Having someone on standby as a helping hand is always a good idea. That person might be over-worked or bored out of their minds. They are there to keep you (Director/DP/Producer) on schedule and to keep the band and crew happy. They can also be there as a hair and make-up person and continuity assistant. Making sure the band stands in the same spots, hair is in the right place, people don't look sweaty, shirts not wet, etc. After shooting for 4 hours, you can bet that person will look differently than he did in the morning. So having someone keeping an eye out for those things is huge. I recommend taking a picture of each person before your first take. Your AD can go back to the picture from time to time during the day. This way in post, you can streamline all the cuts easier. How much would that suck to have a great clip and one person is covered in sweat and dirt. Trust me in post it will drive you crazy, or you will have to just accept it and say it was a artistic choice "Wink, Wink." I was lucky enough to have two AD's on set, my wife and Marc, a strong tall man that could get different angles with my gimbal when I was tired. There is only so much times I can run around holding a heavy gimbal. He was also there as a food, drink, jacket, etc runner.
9. Food, Water & Coffee
A no brainier but many times forgotten. Make sure you bring ENOUGH food, snacks and water for everyone. It's better to have more than not enough.
Make sure to give yourself breaks between takes. Both for the band and yourself. Playing the song a million times can get tiring. During breaks, new ideas can pop up or a clearer vision on what to shoot next. It also gives you time to reset. Bottom line, take a break. Even for me, I don't like taking breaks unless we are ahead of schedule. I was forced by the band to take a lunch break. After eating something, I told them, "Thank you, I guess I needed that." Hard work doesn't necessarily mean great work.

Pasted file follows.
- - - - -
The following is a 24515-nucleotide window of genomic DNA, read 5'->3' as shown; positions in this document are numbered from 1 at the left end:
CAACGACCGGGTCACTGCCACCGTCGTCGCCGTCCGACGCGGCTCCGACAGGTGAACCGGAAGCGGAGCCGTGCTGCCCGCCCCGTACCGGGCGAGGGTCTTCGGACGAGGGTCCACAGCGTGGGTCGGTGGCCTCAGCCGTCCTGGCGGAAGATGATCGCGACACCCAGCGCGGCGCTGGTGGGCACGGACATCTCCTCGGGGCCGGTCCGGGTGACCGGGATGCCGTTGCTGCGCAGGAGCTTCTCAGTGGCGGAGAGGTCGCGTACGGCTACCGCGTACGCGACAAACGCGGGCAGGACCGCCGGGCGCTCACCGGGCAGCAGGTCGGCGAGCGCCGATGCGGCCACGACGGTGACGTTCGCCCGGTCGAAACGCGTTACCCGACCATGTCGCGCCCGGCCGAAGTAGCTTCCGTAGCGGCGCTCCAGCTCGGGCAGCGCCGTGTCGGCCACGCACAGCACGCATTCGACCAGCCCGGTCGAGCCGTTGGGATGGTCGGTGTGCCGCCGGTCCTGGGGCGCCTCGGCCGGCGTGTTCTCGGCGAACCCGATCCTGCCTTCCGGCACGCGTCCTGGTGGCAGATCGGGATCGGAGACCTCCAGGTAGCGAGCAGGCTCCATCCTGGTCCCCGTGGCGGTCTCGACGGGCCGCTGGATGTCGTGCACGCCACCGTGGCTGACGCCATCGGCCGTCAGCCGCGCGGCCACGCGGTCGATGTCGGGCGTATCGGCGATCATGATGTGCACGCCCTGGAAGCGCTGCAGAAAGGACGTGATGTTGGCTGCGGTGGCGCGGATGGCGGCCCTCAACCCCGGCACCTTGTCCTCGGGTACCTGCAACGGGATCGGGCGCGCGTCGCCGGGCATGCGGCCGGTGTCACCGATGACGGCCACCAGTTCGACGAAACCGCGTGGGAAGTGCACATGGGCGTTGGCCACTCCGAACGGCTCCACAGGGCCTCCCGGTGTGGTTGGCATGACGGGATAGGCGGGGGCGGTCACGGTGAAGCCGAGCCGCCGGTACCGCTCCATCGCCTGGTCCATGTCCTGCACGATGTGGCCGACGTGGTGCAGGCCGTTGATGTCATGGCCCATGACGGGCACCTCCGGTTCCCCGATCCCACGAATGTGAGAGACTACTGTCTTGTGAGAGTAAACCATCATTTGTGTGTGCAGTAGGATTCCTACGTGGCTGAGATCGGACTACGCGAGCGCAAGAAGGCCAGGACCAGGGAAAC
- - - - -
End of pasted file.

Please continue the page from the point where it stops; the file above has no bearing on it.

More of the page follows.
11. Have FUN!
The process does not need to be stressful. Remember why you all are doing this. The stress should have been done before hand in Pre-Production.
12. Pau Hana Beers
Nothing taste better than a cold beer after a long day. Nothing. We call them Pau Hana Beers from where I'm from. Pau Hana = finish/end of day. If you don't drink, no worries, find another activity like vegan humus. But if you do drink, break out a beer after you call the last cut. It's a beautiful bonding moment with your cast and crew on an incredibly day of shooting. Trust me when I say that beer tasted soooo good after we finished shooting the Ticket to Nowhere video. Waking up at 3:30 am, 32 takes, sound disaster, cable running, rain\storm scare and a lot of laughs.
Bonus: Back-Up Clothes
If you are dealing with an actor/actress that requires getting wet, dirty or have a physical activity like running (sweaty), it's a good idea to have multiple versions of that dress/jeans/clothes. For example our shots with Debby at the lake. We had an extra dress on standby in case we needed to re-shoot the same shot or from a different angle. Lucky for us, we nailed it on the first take. Just kidding, it was freezing cold, so we decided to use what we had. Be compassionate with your cast and crew, don't let them freeze in the middle of the lake just for your artistic amusement.
I encourage you all in a band or as a solo singer to be open to the idea of making a music video. People are now recording music videos with their phones. You don't have to have the most expensive equipment any more. Passion mixed with ambition is the perfect amount of stew to make this happen for yourself or your band. If this blog helped you, let me know and send me your music video, I would love to see them. If you wish to make a music video but would like help or assistance, especially if you are in Switzerland. Feel free to reach out to me at logemolPR@gmail.com.
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Would you also be interested in my post-production process? Let me know. If enough people request for it, I will blog or maybe even vlog about that process. :)
Ticket to Nowhere - Between the Devil and the Deep Blue Sea
Aloha & Mahalo for reading,
Logemol "Look at that"